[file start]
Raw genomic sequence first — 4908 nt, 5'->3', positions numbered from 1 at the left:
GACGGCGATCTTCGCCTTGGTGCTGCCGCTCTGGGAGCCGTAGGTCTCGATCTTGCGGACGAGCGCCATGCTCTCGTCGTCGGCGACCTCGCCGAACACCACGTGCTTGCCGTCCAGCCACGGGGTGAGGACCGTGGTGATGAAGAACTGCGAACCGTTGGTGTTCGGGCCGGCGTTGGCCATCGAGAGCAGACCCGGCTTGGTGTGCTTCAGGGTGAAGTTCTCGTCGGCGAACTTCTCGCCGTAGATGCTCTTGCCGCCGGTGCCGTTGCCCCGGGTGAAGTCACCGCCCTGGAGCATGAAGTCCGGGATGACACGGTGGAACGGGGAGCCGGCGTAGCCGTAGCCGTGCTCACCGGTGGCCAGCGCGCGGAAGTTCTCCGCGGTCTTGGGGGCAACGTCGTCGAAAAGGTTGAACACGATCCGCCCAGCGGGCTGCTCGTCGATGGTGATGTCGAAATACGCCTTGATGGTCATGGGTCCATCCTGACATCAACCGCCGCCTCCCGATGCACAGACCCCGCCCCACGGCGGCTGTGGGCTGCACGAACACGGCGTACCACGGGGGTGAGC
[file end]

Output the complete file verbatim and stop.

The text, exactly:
Raw genomic sequence first — 4908 nt, 5'->3', positions numbered from 1 at the left:
GACGGCGATCTTCGCCTTGGTGCTGCCGCTCTGGGAGCCGTAGGTCTCGATCTTGCGGACGAGCGCCATGCTCTCGTCGTCGGCGACCTCGCCGAACACCACGTGCTTGCCGTCCAGCCACGGGGTGAGGACCGTGGTGATGAAGAACTGCGAACCGTTGGTGTTCGGGCCGGCGTTGGCCATCGAGAGCAGACCCGGCTTGGTGTGCTTCAGGGTGAAGTTCTCGTCGGCGAACTTCTCGCCGTAGATGCTCTTGCCGCCGGTGCCGTTGCCCCGGGTGAAGTCACCGCCCTGGAGCATGAAGTCCGGGATGACACGGTGGAACGGGGAGCCGGCGTAGCCGTAGCCGTGCTCACCGGTGGCCAGCGCGCGGAAGTTCTCCGCGGTCTTGGGGGCAACGTCGTCGAAAAGGTTGAACACGATCCGCCCAGCGGGCTGCTCGTCGATGGTGATGTCGAAATACGCCTTGATGGTCATGGGTCCATCCTGACATCAACCGCCGCCTCCCGATGCACAGACCCCGCCCCACGGCGGCTGTGGGCTGCACGAACACGGCGTACCACGGGGGTGAGC